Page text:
In the banlieues of North Africa proletarian consciousness is transformed and radicalised not via way of Leninist programmes distributed outside factory gates but by way of the electrified sound of rappers spitting bars passed down social networking mediums until they reach critical mass and the anger and hope encapsulated in the verses moves listeners to dance away the regime in the streets. "If I can't dance its not my revolution!"

3. Union revolt was crucial
As one commentator has noted, "The trade union (UGTT) played the role of the momentum regulator and political indicator. It was clear that as long as the trade union kept on declaring strikes the battle was on, and that was the signal to the people to stick to the streets. Yet we cannot say that the trade union led the revolution; it rather synchronized with it, especially the last crucial two days."

Although youth and students have provided the momentum for the revolution, the revolt required the collective intelligence, leadership and co-ordination of a significant mass of society. The general strikes and final trade union rally (in spite of union leaders) on the Friday before Ali's departure provided the political weight and confidence to force the states hand. Emboldened by the appearance of workers on the streets the more militant sections of the revolution could begin to confront government buildings and attack banks without fear of the sorts of murderous reprisals that isolated looting could bring on.

The union revolt played the crucial Ace that swept Ali from power but also with their higher profile and international links has provided inspiration to unions across the Arab world. Bringing the union movement into the struggle isn't an optional extra for revolutionaries but a critical part of the whole process.

4. Direct action can spark a revolution
The days of the anti-globalisation movement seiging summits are long gone but their tactics live on in the anti-authoritarian and anti-capitalist rebellions of the global South and increasingly the global North. Select attacks on banks, police stations and luxury cars by masked mobs resemble Black Bloc anarchist tactics outside major financial summits. In a combustible social and economic situation Black Bloc tactics and street fighting can spark a revolution. Yet the riots in Tunisia differed from Black Bloc tactics in important ways. They had the support of the majority of the population and facilitated the entry onto the political stage of a wide range of political actors. They were able to absorb scores of casualties while still spreading outwards. Rioters in Tunisia did not isolate themselves from the rest of the demonstators and police violence against direct actionists served only to discredit the security forces and heighten the stakes for the rebels.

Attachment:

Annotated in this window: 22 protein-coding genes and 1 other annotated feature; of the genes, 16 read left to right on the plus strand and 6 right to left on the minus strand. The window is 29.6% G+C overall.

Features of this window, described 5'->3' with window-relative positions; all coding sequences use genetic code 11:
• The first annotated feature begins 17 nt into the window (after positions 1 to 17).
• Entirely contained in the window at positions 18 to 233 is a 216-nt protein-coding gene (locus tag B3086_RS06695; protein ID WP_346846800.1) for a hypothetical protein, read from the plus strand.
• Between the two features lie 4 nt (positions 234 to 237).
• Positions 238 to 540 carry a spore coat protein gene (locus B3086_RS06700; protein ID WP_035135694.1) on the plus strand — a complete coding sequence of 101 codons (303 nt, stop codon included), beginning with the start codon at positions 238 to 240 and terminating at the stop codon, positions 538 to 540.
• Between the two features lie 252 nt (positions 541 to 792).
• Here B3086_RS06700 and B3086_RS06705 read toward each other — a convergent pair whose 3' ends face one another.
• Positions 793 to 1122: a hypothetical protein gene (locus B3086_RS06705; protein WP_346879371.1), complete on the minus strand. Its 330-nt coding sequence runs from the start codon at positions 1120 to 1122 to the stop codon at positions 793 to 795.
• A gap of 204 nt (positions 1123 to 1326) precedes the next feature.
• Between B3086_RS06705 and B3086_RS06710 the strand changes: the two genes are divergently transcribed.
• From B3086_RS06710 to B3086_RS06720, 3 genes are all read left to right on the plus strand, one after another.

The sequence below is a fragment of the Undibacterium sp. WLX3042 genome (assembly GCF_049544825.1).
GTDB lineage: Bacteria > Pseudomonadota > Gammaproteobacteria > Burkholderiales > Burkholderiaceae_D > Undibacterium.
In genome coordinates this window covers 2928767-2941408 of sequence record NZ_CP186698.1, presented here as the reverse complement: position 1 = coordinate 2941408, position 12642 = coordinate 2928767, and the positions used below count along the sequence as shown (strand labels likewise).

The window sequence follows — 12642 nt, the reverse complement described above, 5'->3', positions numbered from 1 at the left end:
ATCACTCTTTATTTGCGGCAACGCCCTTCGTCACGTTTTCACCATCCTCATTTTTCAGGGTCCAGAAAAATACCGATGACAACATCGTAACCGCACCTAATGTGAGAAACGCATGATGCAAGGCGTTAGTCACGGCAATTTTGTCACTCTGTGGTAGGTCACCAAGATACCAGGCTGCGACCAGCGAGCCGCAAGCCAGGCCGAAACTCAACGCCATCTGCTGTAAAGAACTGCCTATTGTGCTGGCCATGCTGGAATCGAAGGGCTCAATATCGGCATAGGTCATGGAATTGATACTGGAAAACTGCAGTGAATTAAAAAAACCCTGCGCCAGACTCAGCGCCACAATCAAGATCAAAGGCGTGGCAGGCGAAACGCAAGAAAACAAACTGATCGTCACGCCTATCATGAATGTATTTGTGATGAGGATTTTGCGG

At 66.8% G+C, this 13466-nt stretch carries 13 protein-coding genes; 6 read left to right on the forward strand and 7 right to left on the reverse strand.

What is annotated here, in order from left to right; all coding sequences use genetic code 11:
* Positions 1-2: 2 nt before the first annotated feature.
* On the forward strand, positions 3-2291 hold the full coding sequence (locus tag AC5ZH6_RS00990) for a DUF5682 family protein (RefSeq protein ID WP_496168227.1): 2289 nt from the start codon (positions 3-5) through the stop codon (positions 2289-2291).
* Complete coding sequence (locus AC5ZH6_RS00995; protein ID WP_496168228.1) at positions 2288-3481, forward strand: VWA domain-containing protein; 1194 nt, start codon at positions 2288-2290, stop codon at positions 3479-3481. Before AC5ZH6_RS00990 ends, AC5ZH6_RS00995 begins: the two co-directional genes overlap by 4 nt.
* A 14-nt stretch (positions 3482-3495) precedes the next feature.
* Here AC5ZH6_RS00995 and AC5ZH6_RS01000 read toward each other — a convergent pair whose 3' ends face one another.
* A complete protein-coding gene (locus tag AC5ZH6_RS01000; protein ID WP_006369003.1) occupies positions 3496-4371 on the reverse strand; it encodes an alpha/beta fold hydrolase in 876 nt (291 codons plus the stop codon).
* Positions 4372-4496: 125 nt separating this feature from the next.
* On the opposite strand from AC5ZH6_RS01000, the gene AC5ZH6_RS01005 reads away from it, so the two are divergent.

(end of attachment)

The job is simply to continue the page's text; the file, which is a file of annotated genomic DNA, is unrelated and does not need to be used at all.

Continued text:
5. From riot to insurrection
As the CWI analysis notes, “We are not afraid, we are not afraid!” shouted hundreds of youth rising up and attacking local government buildings in Tunis’s working class neighbourhood of Ettadem on that day. In response, the government ordered the imposition of an unlimited curfew from 8pm to 5.30am in the capital and initially deployed, on Tuesday night, army units and armoured vehicles throughout the city. But these measures were largely inefficient, as thousands courageously defied them from the first night. Fear changed camp, moving over to the governing elite.

Many revolutionaries have noted that control over the terrain of the struggle overnight is a necessity for a riot to transfer into an insurrectionary situation. It denotes a shift in the power relationship between the rulers and the ruled and from protest to resistance. The establishment of neighbourhood committees to defend neighbourhoods is the most obvious example of how control of the night solidifies a revolutionary movement and can root it in the control of the insurgent communities.

Revolutionaries should take heart from the Tunisian example. Continuous rioting, rolling and ongoing general strikes combined with targeted looting and attacks on ruling class property can force a country into the future. Last Friday Ben Ali's regime and the revolutionary forces were locked in stand off but after Ali blinked and caught a plane to Saudi Arabia the political momentum swung to the revolutionaries. Riot had turned into insurrection. The army remained essentially neutral. The police fled from the masses and the next phase of Tunisian history began.


With these thoughts in mind it is only necessary to hope that the rebellion in the Middle East continues. That the left is able to advance an anti-capitalist revolution in Tunisia in the face of what will be significant pressure to entrench free market neo-liberal economic dictatorship. The new openings of freedom and democracy and the recent experiences of revolution give left revolutionaries in Tunisia plenty of opportunites in which to continue to inspire the world.

In the West our tasks will be to foment anti-capitalist, anti-neo-liberal revolt amongst the unemployed and youth who desire a world without misery and to engage in solidarity struggles with all those in the north Africa and across the world who are fighting for their freedom.

And from Tunisia to Aotearoa let the oppressed rap together the words of Tunisia's famous poet Abou al-Kacem Echebbi, “Who grows thorns will reap wounds."

Commentary by Omar Hamed, Socialist Aotearoa.